1951 Vincent Comet
Until the late 1950’s a motorcycle was considered large, or Senior if it had 500cc. This has obviously changed now that many wouldn’t consider it a Motorcycle unless it has 1000+ cc on tap. But even when 500cc was huge, this 500cc 1951 Vincent Comet was considered the baby when compared to its twin cylinder brother, the Rapide/Black Shadow/Lightning. Being the lesser of two doesn’t mean it is less by most standards.
From the seller
….Begun in February, 1951, and completed in March of the same year. All numbers match. I bought this bike in England in the early 90’s, rode it for some time, and decided on a complete rebuild when I discovered metal flakes in my oil. I figured that, as the engine had to be out and rebuilt, why not do the whole thing? The whole thing took 13 years! During that time I meticulously collected NOS pieces from Ron Kemp (true, because I hauled tons of stuff home, including the SS silencer and down pipe, from his barn in Wales), the VOC, and a few odds and ends from private sellers. Here’s just how nuts I was in getting this bike restored to better than new:
Developed for Vincent by Phil Irving in 1935, the Comet was very much like the twin cylinder Rapids of the era. The engine design was unique in that the valves used an upper and lower valve guide to insure compliance while moving up and down. The OHV engine itself was a stress member of the Back-bone style frame. Oil was kept in the top tube which connected the steering head, the engine and the pivot point to the special rear suspended sub frame. The front end was controlled by a hybrid girder, hydraulic system called Girdraulic.
More from the seller
1. All of the nuts, bolts, fasteners, adjusters and end caps on the bike are now stainless steel. No rust.
2. The mudguards, exhaust pipe and silencer are also stainless steel. No rust.
3. All support pieces to the frame have been powder coated, as well as the Girdraulic fork blades.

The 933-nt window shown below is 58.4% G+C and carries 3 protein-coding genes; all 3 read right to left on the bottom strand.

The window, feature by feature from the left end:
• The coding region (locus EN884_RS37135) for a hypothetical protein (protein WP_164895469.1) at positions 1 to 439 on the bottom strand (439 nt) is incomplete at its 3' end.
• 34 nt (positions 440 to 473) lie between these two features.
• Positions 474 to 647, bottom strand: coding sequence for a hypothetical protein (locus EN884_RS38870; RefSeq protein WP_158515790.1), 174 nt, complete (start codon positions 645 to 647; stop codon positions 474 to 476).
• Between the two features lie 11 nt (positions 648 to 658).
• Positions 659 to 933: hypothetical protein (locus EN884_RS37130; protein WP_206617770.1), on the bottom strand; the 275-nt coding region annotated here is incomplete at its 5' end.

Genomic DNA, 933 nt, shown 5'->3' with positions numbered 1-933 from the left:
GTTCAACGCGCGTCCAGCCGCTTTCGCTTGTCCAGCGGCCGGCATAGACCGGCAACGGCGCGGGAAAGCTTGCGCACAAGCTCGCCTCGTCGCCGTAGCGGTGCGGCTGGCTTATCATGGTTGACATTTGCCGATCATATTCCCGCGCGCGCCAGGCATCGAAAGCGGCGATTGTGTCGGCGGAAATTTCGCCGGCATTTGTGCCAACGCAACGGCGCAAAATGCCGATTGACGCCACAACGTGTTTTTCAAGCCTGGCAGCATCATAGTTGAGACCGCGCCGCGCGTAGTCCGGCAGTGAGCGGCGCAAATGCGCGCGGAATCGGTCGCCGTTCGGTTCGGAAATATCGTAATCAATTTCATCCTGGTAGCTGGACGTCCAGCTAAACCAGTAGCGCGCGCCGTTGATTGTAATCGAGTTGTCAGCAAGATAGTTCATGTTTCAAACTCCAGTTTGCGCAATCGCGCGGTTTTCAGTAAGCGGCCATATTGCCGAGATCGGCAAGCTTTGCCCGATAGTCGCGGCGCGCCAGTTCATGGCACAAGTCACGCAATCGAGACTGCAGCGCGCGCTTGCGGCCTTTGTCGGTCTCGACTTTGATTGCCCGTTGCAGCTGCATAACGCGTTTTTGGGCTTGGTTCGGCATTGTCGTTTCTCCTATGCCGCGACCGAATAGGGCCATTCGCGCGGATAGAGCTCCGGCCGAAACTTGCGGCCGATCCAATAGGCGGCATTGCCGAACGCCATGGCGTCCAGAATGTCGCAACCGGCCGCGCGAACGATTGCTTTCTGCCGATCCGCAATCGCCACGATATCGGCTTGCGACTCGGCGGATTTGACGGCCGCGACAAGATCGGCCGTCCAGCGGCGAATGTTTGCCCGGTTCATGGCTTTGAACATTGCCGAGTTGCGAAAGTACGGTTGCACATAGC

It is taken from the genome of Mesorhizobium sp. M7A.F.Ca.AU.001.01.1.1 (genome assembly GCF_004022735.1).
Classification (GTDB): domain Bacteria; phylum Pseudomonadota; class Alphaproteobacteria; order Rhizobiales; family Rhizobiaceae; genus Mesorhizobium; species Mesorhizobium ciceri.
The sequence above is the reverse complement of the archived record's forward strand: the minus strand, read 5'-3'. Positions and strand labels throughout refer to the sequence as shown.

4. All mudguard stays, headlamp supports, foot posts, the headlamp itself, license tag mount, petrol tank, chain guard, and original Craven carrier have been blasted and painted. Tank has correct decals for the time of manufacture.
5. The Altette horn was researched and finally purchased from Taff the Horn, and is the correct horn for the month of manufacture (3/51). Completely restored.
6. New seat, tool tray, shock spring tubes, brake drums, brake pads, dust excluders, all cables, springs, and chain and sprocket. All dampers (fork and seat) are new.
7. Speedometer refurbished by Nisonger and painted with new chrome bezel.
8. Engine blasted and honed. New piston/rings/valves/ and hardened valve seats. Bottom end redone, as well. All bearings on the bike replaced.
9. All electrical components either new or (dynamo) rebuilt.
10. New hand-striped wheel rims/stainless spokes/new Avon tires fore and aft.
11. All chrome hardware polished to show quality or re-chromed.
12. New British license plates–this is the original tag number–LYU645.
Like the larger Rapide, a sporty Grey Flash was derived from the single cylinder Comet. In a special Grey color this sporty single was the starter bike to some well known GP racers. Considered small when compared to the Vincent Twin, the Comet is nothing to sneeze at. If you want to get into a Vincent, it might be half the bike, but I would guess that the price this 1951 Vincent Comet fetches is not going to be that big a discount from what the twins will fetch. BB